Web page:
SAN DIEGO — It came down to birdie putts at No. 18 on Sunday.
When Rocco Mediate parred the final hole to remain at 1 under, it was up to Lee Westwood or Tiger Woods to birdie it and force a playoff today.
Westwood missed a 15-footer.
Woods made a 12-footer.
"I knew (Woods) would make that putt," Mediate said. "That's what he does. I made him do something amazing, which is amazing. He does it all the time.But I made him do that."
After their tee shots, it appeared neither Woods nor Westwood would get a chance to "do that." Both hit into bunkers on the 527-yard hole and had to lay up onto the green.
Westwood's putt rolled off right of the cup, missing by inches.
Woods' putt bumped along toward the hole and swirled into the back corner of the cup without an inch to spare.
"I just kept telling myself, 2½ balls outside the right but make sure you stay committed to it, make a pure stroke," Woods said. "If it plinkos in or plinkos out, it doesn't matter as long as I make a pure stroke. And I did. It took forever to break, but it finally snuck in there at the end."
It was reminiscent of the 2000 PGA Championship, when Woods made a 6-foot birdie putt that broke both ways to force a playoff against Bob May that he won.
"It feels very similar to what Valhalla felt like," Woods said. "If I didn't make that putt, I don't get to continue to keep playing. At best, I gave myself a chance to win the tournament (today). And that's all I can ask for."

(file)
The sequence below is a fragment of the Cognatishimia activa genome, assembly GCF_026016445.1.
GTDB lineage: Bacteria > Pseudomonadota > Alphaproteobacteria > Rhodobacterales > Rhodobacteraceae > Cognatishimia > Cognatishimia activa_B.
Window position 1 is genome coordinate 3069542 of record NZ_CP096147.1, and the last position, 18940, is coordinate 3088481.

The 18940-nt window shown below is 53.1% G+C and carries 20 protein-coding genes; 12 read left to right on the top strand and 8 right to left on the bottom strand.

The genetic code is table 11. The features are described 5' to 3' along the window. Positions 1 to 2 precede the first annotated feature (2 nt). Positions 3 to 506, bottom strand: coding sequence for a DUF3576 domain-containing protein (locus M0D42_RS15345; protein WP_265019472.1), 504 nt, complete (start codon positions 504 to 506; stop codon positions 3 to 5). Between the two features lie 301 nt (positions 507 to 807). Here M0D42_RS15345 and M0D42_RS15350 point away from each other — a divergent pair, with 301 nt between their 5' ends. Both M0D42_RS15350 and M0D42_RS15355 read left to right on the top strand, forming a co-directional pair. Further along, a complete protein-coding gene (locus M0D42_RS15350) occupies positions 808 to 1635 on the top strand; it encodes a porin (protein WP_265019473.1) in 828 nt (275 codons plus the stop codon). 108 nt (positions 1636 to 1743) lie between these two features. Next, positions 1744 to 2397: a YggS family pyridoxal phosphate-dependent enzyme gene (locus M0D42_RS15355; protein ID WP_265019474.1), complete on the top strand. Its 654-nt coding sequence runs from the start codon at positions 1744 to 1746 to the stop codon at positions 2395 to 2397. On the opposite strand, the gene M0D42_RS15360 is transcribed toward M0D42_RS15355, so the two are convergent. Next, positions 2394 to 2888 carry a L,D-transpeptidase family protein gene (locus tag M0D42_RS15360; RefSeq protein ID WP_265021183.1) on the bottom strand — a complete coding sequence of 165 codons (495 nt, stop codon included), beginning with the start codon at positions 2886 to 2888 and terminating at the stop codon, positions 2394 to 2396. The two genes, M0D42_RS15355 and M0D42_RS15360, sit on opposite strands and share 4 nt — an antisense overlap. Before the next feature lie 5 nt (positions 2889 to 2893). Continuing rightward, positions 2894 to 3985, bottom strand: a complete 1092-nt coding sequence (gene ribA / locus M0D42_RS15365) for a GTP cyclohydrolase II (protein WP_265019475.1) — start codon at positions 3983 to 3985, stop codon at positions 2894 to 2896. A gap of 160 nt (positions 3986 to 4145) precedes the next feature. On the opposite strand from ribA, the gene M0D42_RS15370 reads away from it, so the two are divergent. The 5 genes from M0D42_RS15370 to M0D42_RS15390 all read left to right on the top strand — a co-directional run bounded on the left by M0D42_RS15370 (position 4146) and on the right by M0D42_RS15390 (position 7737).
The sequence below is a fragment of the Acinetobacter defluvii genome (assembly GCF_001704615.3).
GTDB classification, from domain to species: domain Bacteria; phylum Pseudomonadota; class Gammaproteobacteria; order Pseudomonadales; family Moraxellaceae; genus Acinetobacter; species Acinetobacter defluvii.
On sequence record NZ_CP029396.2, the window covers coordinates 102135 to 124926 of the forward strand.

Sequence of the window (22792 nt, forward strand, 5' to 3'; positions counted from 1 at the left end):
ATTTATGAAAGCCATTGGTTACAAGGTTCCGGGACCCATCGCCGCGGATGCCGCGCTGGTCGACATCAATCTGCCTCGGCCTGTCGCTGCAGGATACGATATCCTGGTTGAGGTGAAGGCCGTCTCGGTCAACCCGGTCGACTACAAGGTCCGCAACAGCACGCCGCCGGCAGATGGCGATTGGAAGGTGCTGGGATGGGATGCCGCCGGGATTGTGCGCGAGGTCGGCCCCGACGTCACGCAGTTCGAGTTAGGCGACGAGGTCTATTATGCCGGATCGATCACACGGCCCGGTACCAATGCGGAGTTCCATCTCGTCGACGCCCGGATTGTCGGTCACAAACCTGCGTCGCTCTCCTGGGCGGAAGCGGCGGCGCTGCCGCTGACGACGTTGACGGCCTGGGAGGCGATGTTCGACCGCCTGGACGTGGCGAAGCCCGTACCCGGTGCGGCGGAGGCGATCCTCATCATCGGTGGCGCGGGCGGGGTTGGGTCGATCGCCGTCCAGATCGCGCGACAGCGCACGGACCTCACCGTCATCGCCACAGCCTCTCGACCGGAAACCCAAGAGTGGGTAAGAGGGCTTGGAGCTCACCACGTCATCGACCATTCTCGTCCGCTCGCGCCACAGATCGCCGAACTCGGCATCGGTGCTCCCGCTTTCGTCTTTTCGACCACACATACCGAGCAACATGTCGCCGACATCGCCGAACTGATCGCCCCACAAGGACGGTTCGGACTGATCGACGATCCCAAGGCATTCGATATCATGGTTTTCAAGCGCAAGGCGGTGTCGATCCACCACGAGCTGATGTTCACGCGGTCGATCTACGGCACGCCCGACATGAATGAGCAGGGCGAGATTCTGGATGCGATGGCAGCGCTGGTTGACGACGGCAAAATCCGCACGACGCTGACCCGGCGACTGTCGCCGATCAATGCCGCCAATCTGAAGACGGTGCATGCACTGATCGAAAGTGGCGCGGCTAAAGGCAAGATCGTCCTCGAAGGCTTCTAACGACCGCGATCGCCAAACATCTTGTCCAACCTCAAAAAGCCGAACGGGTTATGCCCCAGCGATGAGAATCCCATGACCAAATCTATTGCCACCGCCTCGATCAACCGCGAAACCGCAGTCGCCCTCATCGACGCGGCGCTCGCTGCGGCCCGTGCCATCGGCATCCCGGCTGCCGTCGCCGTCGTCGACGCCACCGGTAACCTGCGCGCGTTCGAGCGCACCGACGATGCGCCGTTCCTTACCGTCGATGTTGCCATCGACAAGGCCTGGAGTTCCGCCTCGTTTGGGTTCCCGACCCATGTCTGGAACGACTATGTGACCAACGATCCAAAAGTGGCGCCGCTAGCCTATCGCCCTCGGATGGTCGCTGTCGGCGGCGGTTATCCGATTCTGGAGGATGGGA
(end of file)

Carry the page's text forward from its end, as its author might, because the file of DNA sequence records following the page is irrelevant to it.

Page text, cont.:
So shaken was he by his close call, Westwood, trying to become the first Englishman in 38 years to win the U.S. Open, didn't know if he was going to watch today's round.
"It's sickening not to be in the playoff," he said. "But all in all, I played pretty good all week. And if somebody said you're going to have a chance from 20 feet for a playoff on Monday, then I would have probably taken that at the start of the week.
"So while I'm disappointed, I'm pleased with myself. And I think that I've proved to myself and a few others that I think there is a major championship in me."
That Westwood hung with Woods shouldn't be a surprise. He's the only player to beat Woods when Woods has led by more than one shot entering the final round of a tournament. At the 2000 Deutsche Bank-SAP Open, he started two back of Woods before finishing four up.
Eight years later, Westwood tried to cap a comeback in which he has gone from fourth in the world to the 200s and back to No. 20. He had relied less on teachers and more on tenacity.
"Because at the end of the day, sitting in the middle of the 18th fairway with a 5-wood," Westwood said, "there's no coach telling you what to do."
Sunday, he also tapped into his experience in five Ryder Cups, which prepared him for the partisan crowd he had expected. Yet he didn't find the pro-Woods gallery as menacing as he feared.
"The crowds were great. You got a few people shouting odd comments, but that is the absolute minority," Westwood said. "I got cheered on all day. I was quite surprised, really. There were a lot of 'Come on, Lee.' So no complaints."
Only regrets on his final putt.